Currently, I'm procrastinating (I'm great at that) on grading students' final papers. The quote "We have been friends together in sunshine and in shade" has been on my mind quite a lot lately. The first of last week, a very old (the friendship is old, not the friend! Hah!) friend came to stay for a few days (Heather Mo, for the Grapevine) with her little daughter. We had a great time talking and laughing, reminiscing, discussing the perils and joys of parenthood, picking each others' brains for ideas on how to deal with toddlers and housekeeping, getting up-to-date on mutual friends, discussing current events -- all those things you talk about with an old friend.
It was such fun to sit on lawn chairs and watch the four children (four total, I mean ... I haven't added without letting you now!) wander around the yard, play on bicycles and in the sand-box, feed weeds to the chickens through the chickenwire, and climb the cherry trees (okay, so Mara and Dorothy haven't quite got to climbing trees, but the other two did!).
What reminded me of the quote is that Heather and I are the sort of friends who HAVE been together in sunshine and in shade. In fact, I'm blessed with a downright unfair number of those, considering all the lonely people in the world. Sunshine & shade friends are the sort who have seen you cry -- not the polite little television/movie cry where tears flow neatly down your cheeks while you look sort of grieved. I mean the sort where you're heaving and sobbing and your nose is running, and your face turns all red, and your mascara runs down your chin, and you try to talk and can't and end up sounding like: "Itttttttt's....jjjjjjust [gasp,gasp,gasp]....all
....so...baaaaaaaaaaaaad." Don't tell me you don't know what that kind of crying is. In fact, using Heather as an example, I don't think I could count the number of times one of us hasn't spent the evening comforting the other one in a state like that. It requires several boxes of tissues, and lots of comfort and prayer. Tea is also useful.
Sunshine & shade friends have also seen you at your most non-beautiful. My particular ones have seen me post-surgery, post-childbirth (and I'm talking about 20 seconds post-childbirth, Kim and Hilary), mid-stomach flu, mid-chicken pox, post-major sunburn (complete with blistered face), mid-mastitis (sorry, male readers), mid-Steven's-first-year-sleep-strike, mid-three-day migraine (not to mention names, but her name is Benita) ... everything dreadful. They never mention that I looked like Medusa. Even if they thought it. Even if they're like Kimberley and have never once, under any circumstances, looked dreadful (can I get a witness? It's really not fair in any sense of the word).
And they've been there in the sunshine part of the equation, which is as important as the shade, really -- not there in a squealy "Ohhhh, isn't that SWEET" way, but in a really joyful way. When I got married, when I actually did well college teaching after thinking teaching was not my gig after all, when I discovered that babies were the most fun thing on earth (Sarah and I used to watch the "Baby Channel" in her living room -- live action), when I actually managed to knit an entire dishcloth without a mistake (the fact that Rose Marie did not think my excitement was in the least silly explains immediately why she's a sunshine & shader).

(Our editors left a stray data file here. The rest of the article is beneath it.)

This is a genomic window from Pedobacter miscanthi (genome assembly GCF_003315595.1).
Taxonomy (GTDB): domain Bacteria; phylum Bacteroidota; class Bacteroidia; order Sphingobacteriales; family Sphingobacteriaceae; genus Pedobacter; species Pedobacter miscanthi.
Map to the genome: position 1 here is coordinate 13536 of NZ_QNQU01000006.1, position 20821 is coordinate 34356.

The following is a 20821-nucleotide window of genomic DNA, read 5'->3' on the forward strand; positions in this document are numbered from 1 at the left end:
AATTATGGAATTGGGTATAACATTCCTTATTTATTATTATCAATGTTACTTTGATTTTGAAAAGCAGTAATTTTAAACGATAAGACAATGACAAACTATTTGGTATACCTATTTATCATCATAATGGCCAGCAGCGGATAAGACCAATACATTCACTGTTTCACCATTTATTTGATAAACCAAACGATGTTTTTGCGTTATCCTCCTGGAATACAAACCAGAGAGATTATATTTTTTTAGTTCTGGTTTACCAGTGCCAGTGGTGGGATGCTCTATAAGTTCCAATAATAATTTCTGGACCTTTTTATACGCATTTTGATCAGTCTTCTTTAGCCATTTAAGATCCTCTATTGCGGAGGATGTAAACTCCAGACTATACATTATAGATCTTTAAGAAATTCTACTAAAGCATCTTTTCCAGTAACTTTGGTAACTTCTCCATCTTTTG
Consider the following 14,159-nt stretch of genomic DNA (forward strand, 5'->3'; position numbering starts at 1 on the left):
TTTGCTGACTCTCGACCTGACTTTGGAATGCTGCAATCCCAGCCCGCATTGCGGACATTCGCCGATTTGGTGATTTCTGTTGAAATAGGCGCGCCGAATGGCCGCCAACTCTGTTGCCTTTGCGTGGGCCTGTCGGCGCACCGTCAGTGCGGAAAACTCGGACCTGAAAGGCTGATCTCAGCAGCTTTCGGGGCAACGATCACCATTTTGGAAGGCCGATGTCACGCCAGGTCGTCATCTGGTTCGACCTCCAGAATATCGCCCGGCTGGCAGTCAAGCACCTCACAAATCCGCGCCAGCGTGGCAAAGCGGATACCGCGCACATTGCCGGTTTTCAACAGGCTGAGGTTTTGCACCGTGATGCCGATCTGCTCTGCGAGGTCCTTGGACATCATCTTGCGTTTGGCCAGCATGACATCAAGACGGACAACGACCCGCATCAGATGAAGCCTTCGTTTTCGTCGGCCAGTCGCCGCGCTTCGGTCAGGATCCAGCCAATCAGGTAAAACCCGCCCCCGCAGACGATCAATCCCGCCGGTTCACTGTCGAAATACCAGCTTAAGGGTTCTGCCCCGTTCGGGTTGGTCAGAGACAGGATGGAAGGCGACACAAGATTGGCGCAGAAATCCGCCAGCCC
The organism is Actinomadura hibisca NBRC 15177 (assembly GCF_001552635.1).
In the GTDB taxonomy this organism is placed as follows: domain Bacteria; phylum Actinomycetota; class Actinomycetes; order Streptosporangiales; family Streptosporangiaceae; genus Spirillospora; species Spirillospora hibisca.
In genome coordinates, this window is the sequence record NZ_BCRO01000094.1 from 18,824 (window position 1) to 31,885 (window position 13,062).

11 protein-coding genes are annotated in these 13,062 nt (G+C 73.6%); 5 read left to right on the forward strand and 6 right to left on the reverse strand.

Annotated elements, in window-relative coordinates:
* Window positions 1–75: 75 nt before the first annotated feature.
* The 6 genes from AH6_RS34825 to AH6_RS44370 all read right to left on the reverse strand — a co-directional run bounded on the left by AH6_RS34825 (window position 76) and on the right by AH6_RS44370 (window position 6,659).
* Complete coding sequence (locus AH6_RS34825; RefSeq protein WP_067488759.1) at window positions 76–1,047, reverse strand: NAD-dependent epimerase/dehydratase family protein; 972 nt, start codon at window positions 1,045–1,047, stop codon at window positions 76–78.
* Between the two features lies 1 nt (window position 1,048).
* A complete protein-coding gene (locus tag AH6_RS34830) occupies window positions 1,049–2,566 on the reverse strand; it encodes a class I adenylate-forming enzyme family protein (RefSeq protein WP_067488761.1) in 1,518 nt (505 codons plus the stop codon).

I finally decided to really solidify it into words after Steven called yesterday afternoon. Not my son Steven (or my brother, Stephen, or Benita's Steven ... we have a lot of Stevens in our family) -- my friend Steven. I've known him since I was 13. I met him at Oregon Campmeeting -- we literally ran into each other walking between tents across the campground. We've been friends ever since (teenagers are good at making friends like that). He's been a sunshine and shader -- we've kept in touch all these years, even when there have been years in between speaking to each other. We just take up where we left off. We've gone through good times (like two weeks on a houeboat at Shasta with his family), and bad times (like him having to answer my question, "How is Greg doing?" with "Greg is dead.") Things that cement people together. He was visiting in Milton-Freewater and came by the house to visit before heading home to Portland. It wasn't a long visit -- but we talked and laughed, reminisced and got up to date on mutual friends, talked about the perils of starting home improvement projects, discussed current events -- all those things you talk about with an old friend. You know, like my conversations with Heather. And the rest of my friends in sunshine and shade.
Thank you, all of you.